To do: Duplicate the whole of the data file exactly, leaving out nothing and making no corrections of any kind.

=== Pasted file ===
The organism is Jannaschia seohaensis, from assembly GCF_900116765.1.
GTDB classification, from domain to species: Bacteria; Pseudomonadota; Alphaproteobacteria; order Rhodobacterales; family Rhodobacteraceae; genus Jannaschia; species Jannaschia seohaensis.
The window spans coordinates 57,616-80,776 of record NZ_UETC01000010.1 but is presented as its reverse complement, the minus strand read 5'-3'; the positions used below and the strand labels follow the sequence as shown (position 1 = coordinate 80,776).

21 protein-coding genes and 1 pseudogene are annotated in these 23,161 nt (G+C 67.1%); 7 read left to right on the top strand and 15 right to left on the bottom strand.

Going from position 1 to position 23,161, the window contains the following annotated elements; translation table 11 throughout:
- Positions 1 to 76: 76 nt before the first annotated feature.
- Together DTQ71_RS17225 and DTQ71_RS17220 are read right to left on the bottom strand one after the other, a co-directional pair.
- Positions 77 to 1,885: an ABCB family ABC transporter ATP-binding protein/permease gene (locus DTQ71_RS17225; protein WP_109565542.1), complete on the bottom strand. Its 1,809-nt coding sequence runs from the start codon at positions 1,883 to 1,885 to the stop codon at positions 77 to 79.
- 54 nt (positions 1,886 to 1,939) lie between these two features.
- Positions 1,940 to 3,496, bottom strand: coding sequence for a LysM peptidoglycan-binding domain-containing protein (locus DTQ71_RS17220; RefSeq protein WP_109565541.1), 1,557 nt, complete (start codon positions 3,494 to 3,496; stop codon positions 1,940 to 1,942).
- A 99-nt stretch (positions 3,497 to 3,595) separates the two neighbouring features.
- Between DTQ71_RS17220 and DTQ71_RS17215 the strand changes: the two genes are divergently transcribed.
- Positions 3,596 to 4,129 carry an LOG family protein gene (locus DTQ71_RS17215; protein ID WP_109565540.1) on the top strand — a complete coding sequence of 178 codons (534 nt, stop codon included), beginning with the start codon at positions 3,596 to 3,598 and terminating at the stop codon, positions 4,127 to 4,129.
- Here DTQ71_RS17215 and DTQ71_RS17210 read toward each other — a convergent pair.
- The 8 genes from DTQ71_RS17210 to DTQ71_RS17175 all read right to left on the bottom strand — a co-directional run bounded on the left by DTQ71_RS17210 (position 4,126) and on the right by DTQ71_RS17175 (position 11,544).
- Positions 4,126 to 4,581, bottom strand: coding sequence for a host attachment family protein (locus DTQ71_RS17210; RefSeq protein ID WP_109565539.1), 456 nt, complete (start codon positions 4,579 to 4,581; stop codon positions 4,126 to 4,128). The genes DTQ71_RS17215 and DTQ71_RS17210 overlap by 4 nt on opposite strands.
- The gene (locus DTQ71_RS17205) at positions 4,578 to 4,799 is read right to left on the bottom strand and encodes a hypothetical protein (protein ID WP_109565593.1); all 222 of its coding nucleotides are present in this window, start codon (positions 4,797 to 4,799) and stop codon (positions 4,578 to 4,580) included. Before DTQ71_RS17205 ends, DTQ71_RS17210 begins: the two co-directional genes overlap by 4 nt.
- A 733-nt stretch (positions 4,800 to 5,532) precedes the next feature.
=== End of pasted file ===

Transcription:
The organism is Jannaschia seohaensis, from assembly GCF_900116765.1.
GTDB classification, from domain to species: Bacteria; Pseudomonadota; Alphaproteobacteria; order Rhodobacterales; family Rhodobacteraceae; genus Jannaschia; species Jannaschia seohaensis.
The window spans coordinates 57,616-80,776 of record NZ_UETC01000010.1 but is presented as its reverse complement, the minus strand read 5'-3'; the positions used below and the strand labels follow the sequence as shown (position 1 = coordinate 80,776).

21 protein-coding genes and 1 pseudogene are annotated in these 23,161 nt (G+C 67.1%); 7 read left to right on the top strand and 15 right to left on the bottom strand.

Going from position 1 to position 23,161, the window contains the following annotated elements; translation table 11 throughout:
- Positions 1 to 76: 76 nt before the first annotated feature.
- Together DTQ71_RS17225 and DTQ71_RS17220 are read right to left on the bottom strand one after the other, a co-directional pair.
- Positions 77 to 1,885: an ABCB family ABC transporter ATP-binding protein/permease gene (locus DTQ71_RS17225; protein WP_109565542.1), complete on the bottom strand. Its 1,809-nt coding sequence runs from the start codon at positions 1,883 to 1,885 to the stop codon at positions 77 to 79.
- 54 nt (positions 1,886 to 1,939) lie between these two features.
- Positions 1,940 to 3,496, bottom strand: coding sequence for a LysM peptidoglycan-binding domain-containing protein (locus DTQ71_RS17220; RefSeq protein WP_109565541.1), 1,557 nt, complete (start codon positions 3,494 to 3,496; stop codon positions 1,940 to 1,942).
- A 99-nt stretch (positions 3,497 to 3,595) separates the two neighbouring features.
- Between DTQ71_RS17220 and DTQ71_RS17215 the strand changes: the two genes are divergently transcribed.
- Positions 3,596 to 4,129 carry an LOG family protein gene (locus DTQ71_RS17215; protein ID WP_109565540.1) on the top strand — a complete coding sequence of 178 codons (534 nt, stop codon included), beginning with the start codon at positions 3,596 to 3,598 and terminating at the stop codon, positions 4,127 to 4,129.
- Here DTQ71_RS17215 and DTQ71_RS17210 read toward each other — a convergent pair.
- The 8 genes from DTQ71_RS17210 to DTQ71_RS17175 all read right to left on the bottom strand — a co-directional run bounded on the left by DTQ71_RS17210 (position 4,126) and on the right by DTQ71_RS17175 (position 11,544).
- Positions 4,126 to 4,581, bottom strand: coding sequence for a host attachment family protein (locus DTQ71_RS17210; RefSeq protein ID WP_109565539.1), 456 nt, complete (start codon positions 4,579 to 4,581; stop codon positions 4,126 to 4,128). The genes DTQ71_RS17215 and DTQ71_RS17210 overlap by 4 nt on opposite strands.
- The gene (locus DTQ71_RS17205) at positions 4,578 to 4,799 is read right to left on the bottom strand and encodes a hypothetical protein (protein ID WP_109565593.1); all 222 of its coding nucleotides are present in this window, start codon (positions 4,797 to 4,799) and stop codon (positions 4,578 to 4,580) included. Before DTQ71_RS17205 ends, DTQ71_RS17210 begins: the two co-directional genes overlap by 4 nt.
- A 733-nt stretch (positions 4,800 to 5,532) precedes the next feature.